Latest Home Sales Climate

Housing Market Conditions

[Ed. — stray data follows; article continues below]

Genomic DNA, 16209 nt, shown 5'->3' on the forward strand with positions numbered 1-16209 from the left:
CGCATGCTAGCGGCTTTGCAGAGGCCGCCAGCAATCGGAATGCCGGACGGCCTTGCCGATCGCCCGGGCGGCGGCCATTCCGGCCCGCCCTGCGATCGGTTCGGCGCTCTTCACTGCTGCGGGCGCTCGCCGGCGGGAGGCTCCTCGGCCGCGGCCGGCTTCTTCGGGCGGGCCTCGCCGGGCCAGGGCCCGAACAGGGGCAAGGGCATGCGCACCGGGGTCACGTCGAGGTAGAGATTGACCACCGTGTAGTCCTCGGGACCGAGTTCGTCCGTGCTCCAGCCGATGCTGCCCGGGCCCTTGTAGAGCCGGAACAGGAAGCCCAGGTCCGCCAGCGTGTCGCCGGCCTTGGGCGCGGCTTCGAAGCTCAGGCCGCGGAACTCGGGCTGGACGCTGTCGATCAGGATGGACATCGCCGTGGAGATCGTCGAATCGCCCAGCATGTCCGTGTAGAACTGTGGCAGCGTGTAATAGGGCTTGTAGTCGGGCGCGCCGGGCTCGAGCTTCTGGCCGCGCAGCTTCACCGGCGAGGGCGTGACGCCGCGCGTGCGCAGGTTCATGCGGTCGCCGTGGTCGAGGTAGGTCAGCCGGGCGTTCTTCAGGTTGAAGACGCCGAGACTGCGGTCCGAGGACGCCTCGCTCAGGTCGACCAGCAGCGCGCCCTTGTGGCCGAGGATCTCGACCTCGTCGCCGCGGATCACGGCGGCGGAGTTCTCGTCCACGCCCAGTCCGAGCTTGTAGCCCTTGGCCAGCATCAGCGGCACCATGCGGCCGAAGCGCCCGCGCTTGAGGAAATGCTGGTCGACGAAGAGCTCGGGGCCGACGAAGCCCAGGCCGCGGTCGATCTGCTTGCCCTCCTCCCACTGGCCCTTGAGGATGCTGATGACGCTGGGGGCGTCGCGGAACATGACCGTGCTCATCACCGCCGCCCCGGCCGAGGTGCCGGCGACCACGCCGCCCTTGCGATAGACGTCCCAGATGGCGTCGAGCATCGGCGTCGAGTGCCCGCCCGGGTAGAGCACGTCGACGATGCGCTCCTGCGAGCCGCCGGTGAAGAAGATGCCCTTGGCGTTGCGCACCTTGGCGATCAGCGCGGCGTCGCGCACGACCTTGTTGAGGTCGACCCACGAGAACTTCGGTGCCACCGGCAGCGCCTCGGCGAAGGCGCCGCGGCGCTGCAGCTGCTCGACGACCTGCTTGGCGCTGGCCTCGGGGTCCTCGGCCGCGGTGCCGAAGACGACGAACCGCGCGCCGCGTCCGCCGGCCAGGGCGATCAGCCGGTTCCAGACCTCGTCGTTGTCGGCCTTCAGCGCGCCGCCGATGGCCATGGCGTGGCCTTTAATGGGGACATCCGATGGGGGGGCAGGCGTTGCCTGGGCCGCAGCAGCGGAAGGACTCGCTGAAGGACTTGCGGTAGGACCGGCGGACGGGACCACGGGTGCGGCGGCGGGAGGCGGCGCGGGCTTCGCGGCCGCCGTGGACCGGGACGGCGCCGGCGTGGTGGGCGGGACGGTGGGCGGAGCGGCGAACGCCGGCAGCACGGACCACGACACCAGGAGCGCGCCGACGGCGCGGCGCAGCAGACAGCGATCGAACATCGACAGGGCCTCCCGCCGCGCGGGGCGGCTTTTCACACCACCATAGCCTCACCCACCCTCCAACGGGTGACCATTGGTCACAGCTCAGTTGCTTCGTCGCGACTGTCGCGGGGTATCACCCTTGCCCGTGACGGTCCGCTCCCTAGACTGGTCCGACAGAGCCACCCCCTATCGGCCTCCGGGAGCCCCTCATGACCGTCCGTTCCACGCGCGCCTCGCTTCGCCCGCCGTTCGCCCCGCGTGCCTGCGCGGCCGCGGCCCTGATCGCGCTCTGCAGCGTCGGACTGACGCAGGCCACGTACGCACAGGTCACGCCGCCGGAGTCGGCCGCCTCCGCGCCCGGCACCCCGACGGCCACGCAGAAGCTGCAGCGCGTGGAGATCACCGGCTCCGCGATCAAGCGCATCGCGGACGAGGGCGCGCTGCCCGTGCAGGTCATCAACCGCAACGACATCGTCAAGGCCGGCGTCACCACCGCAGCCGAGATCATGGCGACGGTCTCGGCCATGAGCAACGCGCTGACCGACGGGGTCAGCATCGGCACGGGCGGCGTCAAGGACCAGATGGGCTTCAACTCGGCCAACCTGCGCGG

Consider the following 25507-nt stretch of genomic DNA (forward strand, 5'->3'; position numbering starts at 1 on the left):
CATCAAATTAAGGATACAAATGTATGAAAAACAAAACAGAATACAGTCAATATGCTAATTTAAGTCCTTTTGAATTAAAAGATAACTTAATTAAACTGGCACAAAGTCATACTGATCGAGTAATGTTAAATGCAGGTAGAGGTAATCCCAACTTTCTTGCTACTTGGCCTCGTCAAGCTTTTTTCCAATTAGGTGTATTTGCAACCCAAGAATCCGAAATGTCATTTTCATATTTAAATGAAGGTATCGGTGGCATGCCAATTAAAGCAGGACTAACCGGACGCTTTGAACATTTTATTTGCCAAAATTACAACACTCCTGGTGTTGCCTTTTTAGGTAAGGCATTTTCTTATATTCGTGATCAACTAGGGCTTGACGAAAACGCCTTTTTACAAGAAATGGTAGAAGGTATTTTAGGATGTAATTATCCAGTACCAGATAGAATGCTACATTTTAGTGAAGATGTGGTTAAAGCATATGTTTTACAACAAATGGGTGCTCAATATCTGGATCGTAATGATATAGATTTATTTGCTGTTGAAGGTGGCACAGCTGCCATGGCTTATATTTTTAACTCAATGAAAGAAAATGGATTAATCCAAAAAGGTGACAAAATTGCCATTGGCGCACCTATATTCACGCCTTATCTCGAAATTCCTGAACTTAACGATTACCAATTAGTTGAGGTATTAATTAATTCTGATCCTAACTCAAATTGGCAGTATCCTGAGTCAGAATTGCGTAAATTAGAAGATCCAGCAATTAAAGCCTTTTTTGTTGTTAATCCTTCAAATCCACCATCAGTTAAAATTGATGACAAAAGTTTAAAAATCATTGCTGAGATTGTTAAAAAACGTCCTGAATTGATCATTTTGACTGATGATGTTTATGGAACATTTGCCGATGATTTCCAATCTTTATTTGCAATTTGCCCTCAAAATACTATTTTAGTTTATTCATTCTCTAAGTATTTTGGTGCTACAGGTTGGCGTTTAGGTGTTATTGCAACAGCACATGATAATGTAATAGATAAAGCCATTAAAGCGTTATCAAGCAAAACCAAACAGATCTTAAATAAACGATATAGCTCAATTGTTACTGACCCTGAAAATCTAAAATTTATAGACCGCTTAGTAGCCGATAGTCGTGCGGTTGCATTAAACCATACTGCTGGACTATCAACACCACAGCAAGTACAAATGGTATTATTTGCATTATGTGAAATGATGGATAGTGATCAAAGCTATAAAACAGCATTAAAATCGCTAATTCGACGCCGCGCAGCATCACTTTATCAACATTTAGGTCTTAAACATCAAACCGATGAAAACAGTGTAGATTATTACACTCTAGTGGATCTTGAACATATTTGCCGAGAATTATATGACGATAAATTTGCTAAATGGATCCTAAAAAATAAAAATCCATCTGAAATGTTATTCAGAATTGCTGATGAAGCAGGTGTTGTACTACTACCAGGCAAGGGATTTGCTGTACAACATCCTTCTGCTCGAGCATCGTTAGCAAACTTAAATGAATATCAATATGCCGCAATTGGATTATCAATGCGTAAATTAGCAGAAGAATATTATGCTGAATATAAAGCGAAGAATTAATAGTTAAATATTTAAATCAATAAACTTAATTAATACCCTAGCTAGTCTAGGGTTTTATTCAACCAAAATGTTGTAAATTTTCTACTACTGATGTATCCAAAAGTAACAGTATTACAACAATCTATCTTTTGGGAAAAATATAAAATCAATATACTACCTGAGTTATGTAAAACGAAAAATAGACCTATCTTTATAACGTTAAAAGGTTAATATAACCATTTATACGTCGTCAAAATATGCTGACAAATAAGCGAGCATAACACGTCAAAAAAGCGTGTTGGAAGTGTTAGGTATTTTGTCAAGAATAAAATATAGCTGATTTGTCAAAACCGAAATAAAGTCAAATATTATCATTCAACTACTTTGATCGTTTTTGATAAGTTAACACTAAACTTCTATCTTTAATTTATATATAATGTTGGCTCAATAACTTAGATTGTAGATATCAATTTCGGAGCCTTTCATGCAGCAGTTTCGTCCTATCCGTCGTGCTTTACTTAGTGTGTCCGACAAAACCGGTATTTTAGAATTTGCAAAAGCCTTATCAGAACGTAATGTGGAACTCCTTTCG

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Well we can definitely tell it’s summer here in Charleston SC, because the temperature outside is hovering around 96 degrees and the heat index is around 105, and it’s not even August. Unfortunately, for buyers looking to purchase in the area they are experiencing much of the same thing, but for how long? Is there about to be a new bubble? In a recent article by, new single-family home sales hit their highest level in nearly 8-1/2 years in June flaming the fire of talks of if the Fed will soon raise interest rates. A Reuters survey of economists stated, the government is expected to report on Friday that the economy grew at a 2.6 percent annual rate in the second quarter, accelerating from the 1.1 percent pace logged in the January-March period. What’s this mean for the Charleston SC housing market? Considering there is not much inventory and consumer sentiment is so high suggests that there is likely not to be any slow down in real estate sales any time in the near future. With the election looming things might take a slight bump which is normal in an election year, but the simple principles of economics are what’s driving our market locally. If there aren’t a lot of desirable properties on the market, and more buyers than inventory then prices will continue to rise. Which has been the case for the last 5 years.   Recently ranked Charleston SC #9 out of potential housing bubble cities in America citing falling unemployment, relatively affordable housing compared to other hot markets, and increasing pay as factors contributing to a very hot market.  According to a recent article by The Post & Courier, The local market has about 5,400 homes listed as “active” for sale in the Charleston Trident Multiple Listing Service, and, at the current rate, about 25 percent of those will be sold in July. Still, inventory is down 12.5 percent from a year ago, and a more “normal” market saturation rate would be about 6500 homes for sale. Mount Pleasant especially has been getting a lot of criticism from locals about it’s building too fast for growth sparking talks of a building moratorium which would only increase prices more in the already most expensive town to live in South Carolina. Bottom line, as long as there are people looking to buy and a lack of inventory you better expect to be in a potential bidding war at any given moment for a nice home. If you’re looking at the “sweet spot” of $150,000 – $200,000 then you had better be willing to live away from the suburbs of Charleston because affordability is still a concern for most looking to live in the Low-country.

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